After I returned from Spain and later found this book I couldn’t help but think of all of the other things that I learnt twenty years later. So, in keeping with the tradition of trying to help my future self, and other fellow adventurers, here are some of my newly tried and tested tips on both surviving and enjoying the Spanish mountains.
- Don’t hire a smart car as your mode of transport around the mountains. Sure, its the cheapest option, and it seems absolutely fucking hilarious when your friend can’t even fit his head in it. But, trust me, your equipment is more important.
- Don’t have a hangover and hike. Yeah, I know, usually this is fine and the exercise makes you feel better. But trust me, in 45 degree heat while you’re already dehydrated this is a really stupid idea, and you’re going to make really stupid mistakes. Save your idiocy for a colder, safer hike.
- There’s going to be a lot of haze and dust in the summer, and often this can appear to be cloud cover: it is not, and you are still going to get sunburnt. You’re also going to get sunburnt when there is no dust. You’re also going to get sunburnt when you think you’re in the shade. The Spanish mountains are going to teach you a lot about sunburn and the simple solution is to take sunscreen with you wherever you go, no matter how much you don’t want to hike with extra weight.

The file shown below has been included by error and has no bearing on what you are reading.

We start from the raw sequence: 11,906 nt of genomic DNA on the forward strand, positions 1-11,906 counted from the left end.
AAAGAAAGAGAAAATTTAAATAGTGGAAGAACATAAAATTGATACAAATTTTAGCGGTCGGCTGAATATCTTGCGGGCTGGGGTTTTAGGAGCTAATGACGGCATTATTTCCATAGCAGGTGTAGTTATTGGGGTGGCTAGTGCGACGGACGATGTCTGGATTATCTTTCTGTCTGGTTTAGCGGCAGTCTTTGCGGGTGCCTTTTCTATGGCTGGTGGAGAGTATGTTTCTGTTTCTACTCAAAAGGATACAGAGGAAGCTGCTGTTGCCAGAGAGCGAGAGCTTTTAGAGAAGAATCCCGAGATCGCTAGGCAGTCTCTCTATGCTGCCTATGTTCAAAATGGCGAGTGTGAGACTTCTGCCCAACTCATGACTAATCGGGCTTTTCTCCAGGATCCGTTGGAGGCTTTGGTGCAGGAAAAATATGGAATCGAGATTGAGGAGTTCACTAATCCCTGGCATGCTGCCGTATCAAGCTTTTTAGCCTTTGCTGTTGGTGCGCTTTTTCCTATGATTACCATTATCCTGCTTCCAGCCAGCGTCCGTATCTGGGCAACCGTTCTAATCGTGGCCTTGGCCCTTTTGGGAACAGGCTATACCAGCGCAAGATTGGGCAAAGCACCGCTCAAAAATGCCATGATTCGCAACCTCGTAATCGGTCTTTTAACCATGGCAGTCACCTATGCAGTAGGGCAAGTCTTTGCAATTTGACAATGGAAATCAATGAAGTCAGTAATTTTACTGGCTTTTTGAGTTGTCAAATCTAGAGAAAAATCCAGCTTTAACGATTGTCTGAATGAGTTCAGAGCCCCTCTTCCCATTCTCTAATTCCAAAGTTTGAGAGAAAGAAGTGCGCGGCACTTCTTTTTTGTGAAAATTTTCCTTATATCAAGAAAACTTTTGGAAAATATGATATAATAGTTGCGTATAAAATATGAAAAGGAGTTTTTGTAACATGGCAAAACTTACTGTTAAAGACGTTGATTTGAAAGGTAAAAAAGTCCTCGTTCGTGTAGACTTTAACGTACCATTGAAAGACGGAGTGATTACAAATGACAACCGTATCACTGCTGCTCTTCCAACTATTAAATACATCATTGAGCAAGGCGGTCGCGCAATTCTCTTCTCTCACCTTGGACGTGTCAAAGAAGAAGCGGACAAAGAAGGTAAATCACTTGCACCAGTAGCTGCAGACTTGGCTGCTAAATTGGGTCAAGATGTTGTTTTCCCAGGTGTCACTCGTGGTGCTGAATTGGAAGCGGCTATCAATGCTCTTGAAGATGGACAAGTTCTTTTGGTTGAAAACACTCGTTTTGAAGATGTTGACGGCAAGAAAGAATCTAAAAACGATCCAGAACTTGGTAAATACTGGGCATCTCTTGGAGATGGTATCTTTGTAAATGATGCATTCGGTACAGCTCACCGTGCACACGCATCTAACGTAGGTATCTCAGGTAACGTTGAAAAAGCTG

- You’re going to want to give yourself as much opportunity to watch the sunsets over the mountains as possible. Trust me, they are unlike anywhere else on earth.
- If you go kayaking on a lake that has a petrified forest half submerged in the water, the trees are going to be covered with spiders. There were probably some other insects on it too, but honestly as soon as I touched a branch and 95% of the country’s spider population fell onto my arm I did not stick around to find out what the other bugs were.
- Don’t kayak with a lot of spiders in your craft.
Spain, I’m glad I finally got to visit your mountains, even if it wasn’t the first time I’ve gotten to see your beautiful country. I think five-year-old me would be satisfied. 10/10 would recommend – and if you do go on an adventure there be sure to let me know, and I will come along for the sunburn.